One of the great pleasures that comes to our area from the Little League World Series is the enthusiasm that is expressed by the small towns whose teams that are representing their region. The fans are easily spotted clumped together on Fourth Street in Williamsport at the Grand Slam Parade. They all have matching t-shirts representing their region, and the parents of the players are the ones whose smiles stretch from one side of the street to the other.
Talking with them is always such a pleasure; always telling amazing stories about what it took for the team to get to Williamsport. And almost always, there is a story about how the team had a way of energizing and inspiring the community they came from.
When a hometown team wins a championship, especially when it is a small town that rarely experiences such events, it is bigger than a big deal. It is a historical event. This is what happened on Thursday, June 16th, when the Lady Raiders of Montgomery Area High School won the Pennsylvania Class A Women’s Softball Championship game over Dubois Catholic, 5-1.
Jim Webb gave a wonderful review of the team in last week’s issue, but the story beyond that is what this meant to the Montgomery area itself. The Montgomery Area School District includes Montgomery borough and the neighboring Clinton, Brady, and Washington townships. For decades this region has seen its population shrink, which is reflected in school enrollment. Competing in sports with other schools that are comparable in school size is a tremendous challenge and generally means traveling considerable distances. Just winning regular-season games are a reason for celebration.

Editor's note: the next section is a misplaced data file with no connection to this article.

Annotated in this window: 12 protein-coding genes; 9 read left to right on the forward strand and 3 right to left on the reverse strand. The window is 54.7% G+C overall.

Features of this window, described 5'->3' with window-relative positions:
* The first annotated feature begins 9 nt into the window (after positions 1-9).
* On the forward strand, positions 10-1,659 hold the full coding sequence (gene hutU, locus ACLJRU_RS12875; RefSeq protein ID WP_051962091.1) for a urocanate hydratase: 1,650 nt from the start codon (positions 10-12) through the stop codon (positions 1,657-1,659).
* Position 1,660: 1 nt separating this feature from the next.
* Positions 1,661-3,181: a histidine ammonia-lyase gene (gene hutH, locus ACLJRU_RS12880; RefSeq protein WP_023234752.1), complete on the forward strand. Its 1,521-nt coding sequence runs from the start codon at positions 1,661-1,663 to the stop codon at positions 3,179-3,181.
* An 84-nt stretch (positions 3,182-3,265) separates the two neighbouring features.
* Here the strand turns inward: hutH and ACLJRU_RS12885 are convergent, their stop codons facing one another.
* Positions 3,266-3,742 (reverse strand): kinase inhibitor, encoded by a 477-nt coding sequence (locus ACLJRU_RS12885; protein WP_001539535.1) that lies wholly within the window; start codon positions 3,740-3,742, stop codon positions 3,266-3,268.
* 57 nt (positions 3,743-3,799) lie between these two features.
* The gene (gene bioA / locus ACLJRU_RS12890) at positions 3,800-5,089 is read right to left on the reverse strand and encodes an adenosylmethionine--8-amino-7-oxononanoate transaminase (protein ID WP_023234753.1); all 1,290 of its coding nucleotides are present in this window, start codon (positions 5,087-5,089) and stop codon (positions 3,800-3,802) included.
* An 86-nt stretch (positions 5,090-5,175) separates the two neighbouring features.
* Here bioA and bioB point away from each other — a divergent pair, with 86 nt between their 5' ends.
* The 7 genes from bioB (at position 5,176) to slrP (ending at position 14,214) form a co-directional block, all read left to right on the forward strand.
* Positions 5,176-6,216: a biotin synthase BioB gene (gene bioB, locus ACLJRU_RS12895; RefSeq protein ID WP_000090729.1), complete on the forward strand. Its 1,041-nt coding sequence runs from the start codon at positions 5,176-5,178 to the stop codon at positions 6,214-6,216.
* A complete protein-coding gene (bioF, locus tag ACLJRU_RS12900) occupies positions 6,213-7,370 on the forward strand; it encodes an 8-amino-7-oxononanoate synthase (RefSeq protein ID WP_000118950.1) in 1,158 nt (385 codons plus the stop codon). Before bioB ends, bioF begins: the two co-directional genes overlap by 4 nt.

Montgomery Area High School dates back to 1905, and in all those years, there has never been a team that has won a state championship — until Thursday, June 16th. The response from the community was amazing to behold. Not so many actually went to the game at State College, but thanks to Facebook, the entire town seemed to know of the victory almost as soon as it happened.
When the team returned, a parade was organized that seemed like a flash mob. The assembly point was the Montgomery Area Athletic and Community Center (MAC), a site about a mile from the school where the football and athletic fields are located. The players and coaches climbed on fire trucks from the Montgomery Fire Company, and trucks from Clinton and Washington Township were well represented as well. The trucks moved from the MAC very slowly through the town and eventually hooked up with the Montgomery Area High School Band at the American Legion building on Broad Street to add a little more flair to the celebrations.
Despite the last-minute organization and threatening weather, it seemed that every member of the community wanted to express their joy with the achievement of the Lady Raiders. The radiant smiles of the players must have pushed the clouds away because the weather seemed to improve the longer the parade lasted.
The residents of the Montgomery area have not stopped smiling either because to be the best at anything is extremely rare, especially for such a small population community. There have been a number of exceptional athletes through the decades, and these certainly deserve the honor they receive. Yet, a championship team is something else. It takes great coaches, committed parents and guardians, as well as hard, hard work and commitment by the athletes themselves. By every account, this group was as cohesive a band of players as the school has ever seen. They were the very definition of “team.”
Fifty years from now, when these women get together for a reunion and reminisce about their success back in 2022, there may be other teams that reach the pinnacle of success and become state champions, but they have the distinction of being the first. They made history for a community that has waited over a century for it to happen. Yes, they are Raiders, but they are also LIONS — Leaders in Our Neighborhood.